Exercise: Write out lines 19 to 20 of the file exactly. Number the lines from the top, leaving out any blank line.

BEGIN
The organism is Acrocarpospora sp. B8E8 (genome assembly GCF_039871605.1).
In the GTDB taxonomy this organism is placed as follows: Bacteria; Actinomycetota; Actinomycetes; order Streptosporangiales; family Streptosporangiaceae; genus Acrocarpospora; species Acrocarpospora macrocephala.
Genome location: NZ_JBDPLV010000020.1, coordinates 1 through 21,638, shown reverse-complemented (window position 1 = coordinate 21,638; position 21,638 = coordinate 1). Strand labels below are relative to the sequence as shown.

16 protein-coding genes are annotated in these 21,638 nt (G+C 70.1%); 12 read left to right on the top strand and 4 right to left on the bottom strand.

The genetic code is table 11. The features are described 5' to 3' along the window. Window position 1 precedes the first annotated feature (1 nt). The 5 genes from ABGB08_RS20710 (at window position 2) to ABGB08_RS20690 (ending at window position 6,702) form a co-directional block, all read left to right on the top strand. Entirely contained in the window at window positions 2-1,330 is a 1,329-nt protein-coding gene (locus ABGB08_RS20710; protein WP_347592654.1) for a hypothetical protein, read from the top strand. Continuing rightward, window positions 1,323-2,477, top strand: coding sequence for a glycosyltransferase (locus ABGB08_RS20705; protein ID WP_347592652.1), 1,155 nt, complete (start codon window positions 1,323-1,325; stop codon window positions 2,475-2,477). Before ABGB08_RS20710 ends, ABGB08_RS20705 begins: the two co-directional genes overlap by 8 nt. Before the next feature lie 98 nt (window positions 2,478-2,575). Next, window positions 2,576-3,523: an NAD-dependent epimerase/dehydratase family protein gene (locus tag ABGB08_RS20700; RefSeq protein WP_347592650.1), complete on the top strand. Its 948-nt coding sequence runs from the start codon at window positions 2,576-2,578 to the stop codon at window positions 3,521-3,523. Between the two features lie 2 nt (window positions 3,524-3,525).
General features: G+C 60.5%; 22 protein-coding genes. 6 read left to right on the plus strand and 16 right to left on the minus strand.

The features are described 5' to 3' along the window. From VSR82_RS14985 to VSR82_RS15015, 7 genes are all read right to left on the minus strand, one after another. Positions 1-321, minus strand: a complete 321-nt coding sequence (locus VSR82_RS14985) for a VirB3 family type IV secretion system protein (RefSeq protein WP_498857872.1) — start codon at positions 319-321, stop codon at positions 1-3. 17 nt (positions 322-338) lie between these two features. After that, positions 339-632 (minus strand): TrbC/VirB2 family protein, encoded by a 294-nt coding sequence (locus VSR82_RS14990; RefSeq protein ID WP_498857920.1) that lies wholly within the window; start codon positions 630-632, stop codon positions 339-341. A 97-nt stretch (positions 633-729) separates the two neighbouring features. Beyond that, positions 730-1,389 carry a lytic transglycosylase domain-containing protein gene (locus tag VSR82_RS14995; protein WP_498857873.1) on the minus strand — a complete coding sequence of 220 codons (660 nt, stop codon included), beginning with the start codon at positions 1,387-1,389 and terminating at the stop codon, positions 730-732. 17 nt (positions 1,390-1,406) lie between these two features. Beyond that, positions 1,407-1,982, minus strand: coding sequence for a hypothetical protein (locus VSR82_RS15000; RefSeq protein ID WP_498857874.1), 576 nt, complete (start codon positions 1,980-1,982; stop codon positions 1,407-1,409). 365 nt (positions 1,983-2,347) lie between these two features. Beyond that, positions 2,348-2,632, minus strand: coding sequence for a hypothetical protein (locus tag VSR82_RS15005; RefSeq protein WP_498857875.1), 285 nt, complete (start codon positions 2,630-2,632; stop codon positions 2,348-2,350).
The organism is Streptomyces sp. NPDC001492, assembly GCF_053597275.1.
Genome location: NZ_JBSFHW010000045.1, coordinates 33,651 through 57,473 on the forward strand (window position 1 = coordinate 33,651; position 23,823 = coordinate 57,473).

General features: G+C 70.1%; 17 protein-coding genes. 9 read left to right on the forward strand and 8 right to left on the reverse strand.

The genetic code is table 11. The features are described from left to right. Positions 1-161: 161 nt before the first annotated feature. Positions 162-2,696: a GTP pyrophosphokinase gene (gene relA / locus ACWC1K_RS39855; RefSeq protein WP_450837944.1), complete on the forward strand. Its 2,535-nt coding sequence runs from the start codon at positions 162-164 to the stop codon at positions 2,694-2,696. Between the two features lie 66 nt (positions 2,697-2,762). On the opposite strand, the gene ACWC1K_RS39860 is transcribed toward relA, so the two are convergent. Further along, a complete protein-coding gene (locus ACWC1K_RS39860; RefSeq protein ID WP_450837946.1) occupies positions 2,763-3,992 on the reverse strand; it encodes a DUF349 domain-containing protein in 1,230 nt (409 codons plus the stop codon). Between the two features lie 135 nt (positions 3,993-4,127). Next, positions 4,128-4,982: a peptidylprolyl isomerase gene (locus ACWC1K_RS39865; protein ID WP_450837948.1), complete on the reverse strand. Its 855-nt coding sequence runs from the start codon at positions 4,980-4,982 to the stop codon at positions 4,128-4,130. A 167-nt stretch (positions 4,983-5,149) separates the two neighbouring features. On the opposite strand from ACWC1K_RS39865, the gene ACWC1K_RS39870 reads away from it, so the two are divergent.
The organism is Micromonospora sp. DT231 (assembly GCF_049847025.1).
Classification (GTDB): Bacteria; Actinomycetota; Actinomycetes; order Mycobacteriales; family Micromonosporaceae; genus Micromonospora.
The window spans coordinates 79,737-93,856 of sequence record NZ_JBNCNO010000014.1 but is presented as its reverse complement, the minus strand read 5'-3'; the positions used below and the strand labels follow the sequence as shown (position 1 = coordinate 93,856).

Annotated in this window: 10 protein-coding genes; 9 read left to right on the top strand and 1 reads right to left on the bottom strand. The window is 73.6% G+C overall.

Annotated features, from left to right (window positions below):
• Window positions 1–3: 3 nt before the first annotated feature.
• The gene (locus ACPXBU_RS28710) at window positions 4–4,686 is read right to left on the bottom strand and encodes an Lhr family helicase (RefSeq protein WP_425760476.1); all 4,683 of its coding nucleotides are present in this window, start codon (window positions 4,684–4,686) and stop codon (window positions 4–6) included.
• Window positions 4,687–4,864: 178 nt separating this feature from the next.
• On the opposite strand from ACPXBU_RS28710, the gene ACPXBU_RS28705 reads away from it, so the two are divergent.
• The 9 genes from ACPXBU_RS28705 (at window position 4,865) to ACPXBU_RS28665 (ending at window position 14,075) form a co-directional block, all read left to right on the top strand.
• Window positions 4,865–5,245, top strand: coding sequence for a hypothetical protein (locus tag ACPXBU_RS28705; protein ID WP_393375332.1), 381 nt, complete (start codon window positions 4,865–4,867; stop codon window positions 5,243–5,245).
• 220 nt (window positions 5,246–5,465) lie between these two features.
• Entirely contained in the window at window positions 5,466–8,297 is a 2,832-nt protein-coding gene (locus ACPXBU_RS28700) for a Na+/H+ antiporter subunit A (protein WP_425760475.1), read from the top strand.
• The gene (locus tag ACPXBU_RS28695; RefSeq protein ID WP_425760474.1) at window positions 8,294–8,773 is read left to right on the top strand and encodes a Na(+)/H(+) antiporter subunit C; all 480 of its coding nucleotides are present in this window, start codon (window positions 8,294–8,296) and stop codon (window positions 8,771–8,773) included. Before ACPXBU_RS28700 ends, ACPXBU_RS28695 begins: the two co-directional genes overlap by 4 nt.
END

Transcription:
• Window positions 4,687–4,864: 178 nt separating this feature from the next.
• On the opposite strand from ACPXBU_RS28710, the gene ACPXBU_RS28705 reads away from it, so the two are divergent.